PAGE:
The Man Who Had All The Luck was probably never originally envisaged to be performed in the round. It’s a bold move, with varying degrees of success – it’s one of those productions that has certain sections of the audience having to either twist uncomfortably or otherwise accept a severely restricted view for that particular section of dialogue. The play is sub-titled ‘A Fable’, and questions why it is that certain people do indeed seem to enjoy disproportionately good fortune. To what extent do we have control over circumstances? When it is preferable to fight? When it is preferable to accept our lot in life?
There are just two disappointing elements. Firstly, the ending of the play is revealed some time before the end. At the end of the penultimate scene, the final page of dialogue, complete with stage directions, appears on stage in huge lettering, large enough for all but those with severe sight problems to see clearly. I could, of course, have chosen to ignore it, but with such bold and clear print, I was curious to see what it was – it could have been anything from a Dear John letter to a department store guide. But why publish a spoiler at all?
Secondly, some of the music used in the show is distracting. It’s unnatural and unnecessary, and I couldn’t help thinking of shows like The Great British Bake Off where the music swells and the audience knows that a ‘dramatic’ moment is about to happen. But here, the text is so rich and deep that it is better performed unaccompanied – throughout. The tension (or the excitement, or the suspense) of a scene builds of its own accord through this skilled cast, who more than do this remarkable play by Arthur Miller justice.
“Arthur Miller is Arthur Miller,” mused a fellow theatregoer at the interval. Certainly in the role of Pat (Keith Hill), some of the same characteristics of the good-hearted but fundamentally flawed father figure appear in some of Miller’s later works, most notably Willy Loman in Death of a Salesman and Joe Keller in All My Sons. Here, though, the main protagonist is the younger son, 21-year-old David (an engaging Jamie Chandler). His chemistry with childhood sweetheart Hester (Chloe Walshe) isn’t exactly solid, though I must hasten to add this is commensurate with the play’s narrative rather than a deficiency in performance. Chandler’s portrayal of David is sometimes passionate, often insecure, but always very, very human.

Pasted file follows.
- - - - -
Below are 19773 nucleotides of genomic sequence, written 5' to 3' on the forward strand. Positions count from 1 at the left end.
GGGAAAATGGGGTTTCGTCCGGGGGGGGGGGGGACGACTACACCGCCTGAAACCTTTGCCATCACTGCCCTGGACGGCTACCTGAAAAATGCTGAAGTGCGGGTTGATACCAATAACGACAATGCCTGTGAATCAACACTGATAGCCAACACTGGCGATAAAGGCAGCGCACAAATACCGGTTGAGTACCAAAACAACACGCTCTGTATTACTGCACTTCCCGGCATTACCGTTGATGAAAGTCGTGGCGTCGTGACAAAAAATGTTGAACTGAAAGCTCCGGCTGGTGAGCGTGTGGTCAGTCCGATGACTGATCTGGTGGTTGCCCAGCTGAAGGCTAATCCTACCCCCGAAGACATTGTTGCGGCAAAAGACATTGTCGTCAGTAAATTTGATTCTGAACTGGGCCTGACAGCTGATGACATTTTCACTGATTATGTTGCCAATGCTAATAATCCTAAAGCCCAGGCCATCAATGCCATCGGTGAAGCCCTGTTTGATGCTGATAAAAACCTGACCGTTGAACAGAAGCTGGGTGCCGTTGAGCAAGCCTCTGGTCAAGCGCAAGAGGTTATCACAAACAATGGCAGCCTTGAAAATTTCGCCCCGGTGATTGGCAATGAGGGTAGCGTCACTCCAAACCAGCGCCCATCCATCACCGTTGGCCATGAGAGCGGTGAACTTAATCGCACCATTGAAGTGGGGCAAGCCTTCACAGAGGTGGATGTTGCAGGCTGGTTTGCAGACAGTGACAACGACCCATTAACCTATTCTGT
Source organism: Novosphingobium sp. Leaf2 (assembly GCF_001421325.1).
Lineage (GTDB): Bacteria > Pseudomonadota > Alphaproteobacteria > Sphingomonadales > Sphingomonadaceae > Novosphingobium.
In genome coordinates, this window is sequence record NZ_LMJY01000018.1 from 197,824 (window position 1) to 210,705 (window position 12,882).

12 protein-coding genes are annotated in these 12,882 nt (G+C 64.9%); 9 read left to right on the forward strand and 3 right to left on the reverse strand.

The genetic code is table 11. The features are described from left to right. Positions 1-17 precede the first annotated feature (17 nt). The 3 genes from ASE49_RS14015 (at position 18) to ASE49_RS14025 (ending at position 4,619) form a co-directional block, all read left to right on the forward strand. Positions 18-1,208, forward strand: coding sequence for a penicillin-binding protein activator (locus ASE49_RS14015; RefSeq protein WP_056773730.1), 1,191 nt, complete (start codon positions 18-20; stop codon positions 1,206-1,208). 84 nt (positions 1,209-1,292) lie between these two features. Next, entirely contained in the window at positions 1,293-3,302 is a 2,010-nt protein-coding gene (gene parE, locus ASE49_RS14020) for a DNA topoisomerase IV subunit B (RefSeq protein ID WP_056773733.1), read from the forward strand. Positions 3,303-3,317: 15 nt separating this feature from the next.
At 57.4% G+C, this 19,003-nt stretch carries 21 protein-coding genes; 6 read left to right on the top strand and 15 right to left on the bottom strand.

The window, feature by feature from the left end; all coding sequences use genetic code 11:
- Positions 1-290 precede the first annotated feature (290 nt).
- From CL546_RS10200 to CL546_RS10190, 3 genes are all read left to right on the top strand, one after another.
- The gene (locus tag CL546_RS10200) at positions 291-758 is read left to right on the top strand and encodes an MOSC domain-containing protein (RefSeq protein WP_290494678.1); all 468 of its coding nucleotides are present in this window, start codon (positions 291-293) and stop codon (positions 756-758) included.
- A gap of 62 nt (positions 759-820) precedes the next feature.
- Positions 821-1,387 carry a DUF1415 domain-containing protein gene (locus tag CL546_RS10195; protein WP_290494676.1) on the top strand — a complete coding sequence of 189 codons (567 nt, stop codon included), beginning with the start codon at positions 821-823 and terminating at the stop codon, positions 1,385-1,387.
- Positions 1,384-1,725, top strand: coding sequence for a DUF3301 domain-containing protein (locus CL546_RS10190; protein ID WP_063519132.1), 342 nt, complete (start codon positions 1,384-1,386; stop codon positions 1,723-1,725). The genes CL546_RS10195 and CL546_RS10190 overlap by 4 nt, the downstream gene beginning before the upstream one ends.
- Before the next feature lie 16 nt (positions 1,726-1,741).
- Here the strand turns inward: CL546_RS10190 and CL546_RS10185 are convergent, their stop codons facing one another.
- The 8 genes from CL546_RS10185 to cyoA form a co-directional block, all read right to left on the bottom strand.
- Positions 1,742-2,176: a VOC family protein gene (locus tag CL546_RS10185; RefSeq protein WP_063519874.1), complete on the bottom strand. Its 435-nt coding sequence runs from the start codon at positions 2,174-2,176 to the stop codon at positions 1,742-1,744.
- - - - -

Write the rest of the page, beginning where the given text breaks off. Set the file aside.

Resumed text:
Also worthy of note in terms of excellent performance is Peter Dineen, who fulfilled so many roles the programme simply lists him as ‘Man’. He perfectly captured the essence of every one of his many characters, whether a Bible-bashing stern father, ‘Mr Falk’, or an affable Irish talent scout, ‘Augie Belfast’. Alex Warner’s Gus was a gentle and confident antithesis to the vexed and unsure David, even if Warner ignored Miller’s stage direction for a ‘gentle German accent’ to one so strong it bordered on satire.
There haven’t been very many productions of The Man Who Had All The Luck over the years, relative to Arthur Miller’s other inspired works. If you, like me, enjoy Miller’s explorations with the struggle his main characters have with what legacy they leave behind and what it means to have a purposeful life, you’ll enjoy this. It was an engrossing and immersive experience, performed with the usual skill and professionalism audiences have come to expect from the King’s Head Theatre, and more uplifting than some of Miller’s other plays too: there’s a redemption of sorts for the tortured young man. Or is there? Either way, there’s a certain charm about this production. The evening flew by and I found it absorbing from start to finish.
Review by Chris Omaweng
The Man Who Had All the Luck
“A man is a jellyfish. The tide goes in and the tide goes out. About what happens to him, a man has very little to say.”
Everything David Beeves touches turns to gold. He has a beautiful home and a loving wife, loyal friends and a thriving business. But as those around him trip and fall, David struggles to understand his fate. What if his Midas touch, like the flip of a coin or the pull of the tide, is nothing more than good luck? The Man Who Had All the Luck was Arthur Miller’s first play to be produced. Searching philosophical and vehemently political, in intimates so much that will take centre stage in his better-known work for decades to come. This revival in Miller’s centenary year will be the second production from End of Moving Walkway, whose critically acclaimed production of Oh, the Humanity and Other Good Intentions last year was nominated for a What’s On Stage Award and two Off West End Awards.
The Man Who Had All the Luck
End of Moving Walkway
2nd – 26th September
at Kings Head Theatre London
Saturday 5th September 2015